There are national diabetic training programmes such as DESMOND (Diabetes Education and Self Management for Ongoing and Newly Diagnosed) and DAFNE (Dose-Adjustment for Normal Eating). However, we found that the uptake of these programmes is very low. We found that some South Asian people- especially those who have a very high risk of blindness- have lower awareness of good diabetic control and diabetic complications, and also of key issues such as how to deal with missed appointments. They also reported language barriers. Some people did not understand the distinction between diabetic retinal screening and general eye examination appointments at their high street optometrists, and others believed that if they attended they might need to buy spectacles. I am sure if they (or their family members) were aware that the timely detection of retinopathy reduces the risk of blindness by 60 to 90%, they would prioritise these appointments.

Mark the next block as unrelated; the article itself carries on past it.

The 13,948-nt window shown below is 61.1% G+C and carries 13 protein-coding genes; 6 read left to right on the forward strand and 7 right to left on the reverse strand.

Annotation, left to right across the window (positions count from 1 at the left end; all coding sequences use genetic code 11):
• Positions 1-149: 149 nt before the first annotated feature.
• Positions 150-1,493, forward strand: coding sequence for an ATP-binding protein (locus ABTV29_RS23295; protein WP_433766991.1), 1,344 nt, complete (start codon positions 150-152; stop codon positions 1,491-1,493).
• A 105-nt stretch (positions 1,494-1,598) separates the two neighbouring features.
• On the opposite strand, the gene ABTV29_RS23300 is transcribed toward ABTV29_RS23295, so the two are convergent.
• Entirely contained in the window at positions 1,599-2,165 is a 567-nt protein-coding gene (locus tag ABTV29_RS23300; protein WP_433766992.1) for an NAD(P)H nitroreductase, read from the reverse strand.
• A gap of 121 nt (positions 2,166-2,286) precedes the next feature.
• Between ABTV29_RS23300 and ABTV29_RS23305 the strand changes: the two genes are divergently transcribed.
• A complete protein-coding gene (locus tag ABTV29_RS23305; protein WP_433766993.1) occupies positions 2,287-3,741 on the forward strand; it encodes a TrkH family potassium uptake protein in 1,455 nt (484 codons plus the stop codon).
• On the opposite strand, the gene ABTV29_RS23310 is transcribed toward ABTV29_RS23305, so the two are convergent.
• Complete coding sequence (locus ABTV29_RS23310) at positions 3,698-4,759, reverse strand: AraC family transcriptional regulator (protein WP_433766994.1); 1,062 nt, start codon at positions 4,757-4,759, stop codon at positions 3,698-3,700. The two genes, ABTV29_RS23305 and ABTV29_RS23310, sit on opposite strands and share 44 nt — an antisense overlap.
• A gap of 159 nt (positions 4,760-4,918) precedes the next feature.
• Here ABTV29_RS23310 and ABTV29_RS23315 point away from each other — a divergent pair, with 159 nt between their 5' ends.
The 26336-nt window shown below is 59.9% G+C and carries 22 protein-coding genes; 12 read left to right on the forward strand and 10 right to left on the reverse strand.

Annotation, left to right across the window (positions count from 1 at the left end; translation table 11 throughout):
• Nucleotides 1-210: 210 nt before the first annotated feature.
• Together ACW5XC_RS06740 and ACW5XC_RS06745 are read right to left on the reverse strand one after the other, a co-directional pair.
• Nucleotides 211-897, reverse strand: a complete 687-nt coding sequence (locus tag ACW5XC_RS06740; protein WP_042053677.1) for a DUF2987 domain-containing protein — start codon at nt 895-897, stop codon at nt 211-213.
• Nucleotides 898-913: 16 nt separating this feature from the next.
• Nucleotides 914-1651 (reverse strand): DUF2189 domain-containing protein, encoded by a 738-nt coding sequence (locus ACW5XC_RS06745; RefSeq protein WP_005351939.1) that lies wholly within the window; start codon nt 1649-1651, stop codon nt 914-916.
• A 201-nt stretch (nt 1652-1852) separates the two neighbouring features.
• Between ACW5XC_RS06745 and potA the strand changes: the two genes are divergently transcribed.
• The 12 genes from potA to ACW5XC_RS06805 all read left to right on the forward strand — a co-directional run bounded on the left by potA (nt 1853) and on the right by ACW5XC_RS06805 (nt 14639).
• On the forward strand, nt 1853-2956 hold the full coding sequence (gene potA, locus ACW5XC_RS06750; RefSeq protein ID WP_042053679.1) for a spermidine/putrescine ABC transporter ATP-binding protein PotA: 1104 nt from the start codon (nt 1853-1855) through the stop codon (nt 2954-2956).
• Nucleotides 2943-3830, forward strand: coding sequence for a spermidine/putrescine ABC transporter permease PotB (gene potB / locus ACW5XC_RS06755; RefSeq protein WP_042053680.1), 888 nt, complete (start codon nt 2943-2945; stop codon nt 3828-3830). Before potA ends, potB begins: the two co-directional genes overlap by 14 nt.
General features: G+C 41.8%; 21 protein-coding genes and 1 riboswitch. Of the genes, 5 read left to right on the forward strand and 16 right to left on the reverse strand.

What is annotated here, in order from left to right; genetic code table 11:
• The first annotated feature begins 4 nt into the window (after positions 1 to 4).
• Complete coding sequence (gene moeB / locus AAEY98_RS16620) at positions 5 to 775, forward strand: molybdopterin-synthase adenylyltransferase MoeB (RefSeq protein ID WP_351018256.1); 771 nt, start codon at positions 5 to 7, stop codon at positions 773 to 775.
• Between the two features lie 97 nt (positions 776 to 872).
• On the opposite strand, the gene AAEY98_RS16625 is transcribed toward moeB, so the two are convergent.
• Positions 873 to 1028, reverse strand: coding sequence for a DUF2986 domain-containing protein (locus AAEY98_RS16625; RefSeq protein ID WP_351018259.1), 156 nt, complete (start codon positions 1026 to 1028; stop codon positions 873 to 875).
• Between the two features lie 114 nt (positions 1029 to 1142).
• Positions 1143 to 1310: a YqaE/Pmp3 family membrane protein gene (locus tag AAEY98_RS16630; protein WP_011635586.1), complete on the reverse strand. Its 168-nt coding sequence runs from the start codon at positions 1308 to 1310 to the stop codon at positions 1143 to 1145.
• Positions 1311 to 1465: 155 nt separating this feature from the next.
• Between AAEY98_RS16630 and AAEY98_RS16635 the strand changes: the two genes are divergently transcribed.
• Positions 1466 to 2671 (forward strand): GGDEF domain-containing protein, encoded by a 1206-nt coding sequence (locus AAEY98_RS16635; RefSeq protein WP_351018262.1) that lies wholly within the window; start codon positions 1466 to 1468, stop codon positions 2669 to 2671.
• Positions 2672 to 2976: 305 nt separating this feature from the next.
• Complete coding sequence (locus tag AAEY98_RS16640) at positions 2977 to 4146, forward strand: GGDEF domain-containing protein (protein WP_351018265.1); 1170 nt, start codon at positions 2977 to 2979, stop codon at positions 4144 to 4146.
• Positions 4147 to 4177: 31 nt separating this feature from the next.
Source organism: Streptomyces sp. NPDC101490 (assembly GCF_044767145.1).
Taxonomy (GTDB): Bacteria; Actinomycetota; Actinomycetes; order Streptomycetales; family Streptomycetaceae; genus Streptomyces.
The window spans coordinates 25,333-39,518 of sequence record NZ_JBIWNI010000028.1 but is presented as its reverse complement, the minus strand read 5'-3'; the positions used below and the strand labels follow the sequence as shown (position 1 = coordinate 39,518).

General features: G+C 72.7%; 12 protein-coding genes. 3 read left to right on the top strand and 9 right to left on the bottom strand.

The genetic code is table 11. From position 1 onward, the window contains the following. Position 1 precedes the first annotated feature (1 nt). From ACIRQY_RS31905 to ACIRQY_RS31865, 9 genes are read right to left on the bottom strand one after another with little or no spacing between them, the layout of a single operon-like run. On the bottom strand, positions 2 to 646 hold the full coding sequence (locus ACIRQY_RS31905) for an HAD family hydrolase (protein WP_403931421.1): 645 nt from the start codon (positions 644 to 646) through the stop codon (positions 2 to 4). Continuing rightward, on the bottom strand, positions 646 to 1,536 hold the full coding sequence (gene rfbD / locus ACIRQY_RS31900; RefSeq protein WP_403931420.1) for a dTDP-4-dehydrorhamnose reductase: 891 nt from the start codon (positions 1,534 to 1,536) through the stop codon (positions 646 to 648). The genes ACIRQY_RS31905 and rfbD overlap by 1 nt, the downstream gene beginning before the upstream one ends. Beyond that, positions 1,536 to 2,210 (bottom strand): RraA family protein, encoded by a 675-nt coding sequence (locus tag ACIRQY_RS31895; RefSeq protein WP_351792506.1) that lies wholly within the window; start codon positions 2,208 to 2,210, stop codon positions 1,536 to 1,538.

What did you do to improve awareness of diabetes within the South Asian community?
To improve awareness and ensure inclusion of people with low levels of literacy, we developed video-based interventions where we produced a series of training videos that centred around different themes: ‘What is diabetes?’, 'What does good control of diabetes look like?’, ‘What is a good diet?’ , ‘How much physical activity should you do?’, and also ‘What kind of complications are caused by diabetes?’ which includes blindness, and how to reduce the risk of diabetes-related blindness.
We have developed these video training programs in six different languages, including Hindi, Urdu, Arabic, Nepali, Bengali and English. We have taken these videos to grass-root levels, such as community centres, mosques and temples. So far, we have delivered these sessions to approximately 21 different centres in the UK - including Cambridge and Peterborough. The training programme has reached approximately 16,000 people. I have also been invited to discuss diabetes and the risk of diabetic-related blindness on numerous radio programmes, as part of an ITV programme, and salaam radio which is a community radio programme in Peterborough.